The oldest is afraid of spiders and has an ear for languages and the self-discipline to take math classes that would have me racing to the registrar to drop after the first five minutes. The day she was born, she didn't cry at first. I started to panic as the seconds ticked by before she let loose a wail putting me and everyone else in the room on notice that here was a force to be reckoned with. She is funny and fierce and has great taste in music and jewelry. I figured out early on that the best way to be her mother is to back her up when she wants to spread her wings and otherwise stay out of her way.
The boy shares my brown eyes and fear of heights, loves basketball and high jump, and drinks way more soda than is good for him. He doesn't like reading much, but he's a magician with Legos and a pretty good dancer. He's sentimental about things like Boston Bear, the teddy bear I bought him from the Gap at Faneuil Hall when he was two, and he is a loyal, devoted friend. I have learned we do better when I let him show me what he needs instead of assuming I know. Every once in awhile a little maternal strong-arming comes into play (he never would have figured out he loved basketball if I hadn't made him try it!), but I make a good faith effort to follow his lead. He plays DJ in the car in the morning and skips over songs that create awkward situations (either by content or language), and sometimes I ask him to add things to my playlists. He sends me a text every afternoon when he gets home from school that simply says "Food." I reply "Pantry," or "Refrigerator."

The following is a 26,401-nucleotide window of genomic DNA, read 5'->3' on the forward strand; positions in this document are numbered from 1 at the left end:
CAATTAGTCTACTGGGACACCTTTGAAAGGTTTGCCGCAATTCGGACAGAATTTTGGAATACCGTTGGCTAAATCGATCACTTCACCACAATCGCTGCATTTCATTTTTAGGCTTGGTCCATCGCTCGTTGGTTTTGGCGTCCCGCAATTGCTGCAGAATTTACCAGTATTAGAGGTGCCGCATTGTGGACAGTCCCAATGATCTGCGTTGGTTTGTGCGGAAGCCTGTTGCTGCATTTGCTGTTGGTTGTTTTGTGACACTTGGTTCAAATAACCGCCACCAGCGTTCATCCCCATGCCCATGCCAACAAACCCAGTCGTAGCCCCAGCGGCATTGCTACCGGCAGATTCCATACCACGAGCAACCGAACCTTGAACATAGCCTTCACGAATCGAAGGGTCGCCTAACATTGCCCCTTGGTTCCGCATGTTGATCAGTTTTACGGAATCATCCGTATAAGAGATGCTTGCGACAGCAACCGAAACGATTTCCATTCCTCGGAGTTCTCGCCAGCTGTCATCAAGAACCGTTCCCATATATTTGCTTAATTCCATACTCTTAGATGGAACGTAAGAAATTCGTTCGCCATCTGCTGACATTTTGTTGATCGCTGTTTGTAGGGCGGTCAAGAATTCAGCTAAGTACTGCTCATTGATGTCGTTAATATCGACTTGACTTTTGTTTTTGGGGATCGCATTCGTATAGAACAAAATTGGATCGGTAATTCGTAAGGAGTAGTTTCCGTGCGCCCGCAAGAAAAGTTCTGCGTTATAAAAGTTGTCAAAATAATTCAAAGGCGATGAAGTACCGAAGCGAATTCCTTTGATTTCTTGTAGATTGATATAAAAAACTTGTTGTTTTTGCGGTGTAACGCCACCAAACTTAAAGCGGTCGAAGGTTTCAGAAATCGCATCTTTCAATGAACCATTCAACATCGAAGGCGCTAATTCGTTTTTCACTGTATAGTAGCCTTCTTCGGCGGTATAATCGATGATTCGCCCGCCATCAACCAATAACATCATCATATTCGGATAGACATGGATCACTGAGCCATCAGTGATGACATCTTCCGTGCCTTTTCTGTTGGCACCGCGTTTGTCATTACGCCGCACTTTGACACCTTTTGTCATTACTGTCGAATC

The youngest is sweet as sweet can be most of the time, but watch out for the storms that gather on her forehead and the scowl that twists her mouth if you cross her. She is a writer of letters and a leaver of surprises and a playful little imp who scatters kisses and "I love you!"s like confetti as she goes through her day. This Sunday at church she leaned over as the sermon started and confessed that she'd written her name in pen on the leather seat in the car. She is warm and funny and likes to wear party dresses with sparkly shoes. She has a weakness for temporary tattoos (see photo above) and those weird paper spa face masks, and I dread the day she doesn't want to hold my hand anymore. Mothering her means remembering to do stuff like leave the mail in the mailbox when I run home at lunch so that she can bring it in that evening.
No decision I've ever made has been wrong as long as I made it with them in mind. Since the first time I saw a plus sign on a pregnancy test when I was 22, the hard, healthy choices of motherhood have been essential to becoming the best version of myself. It's true I fall woefully short sometimes; when that happens we dust ourselves off and try again, and things usually turn out better the next time. Raising these three human beings is my most hopeful offering to the world.
With them, for them, through thick and thin: it is never easy, but my God, it is worth it.
Mother, photographer, writer. Expert in making things up as she goes and figuring things out along the way.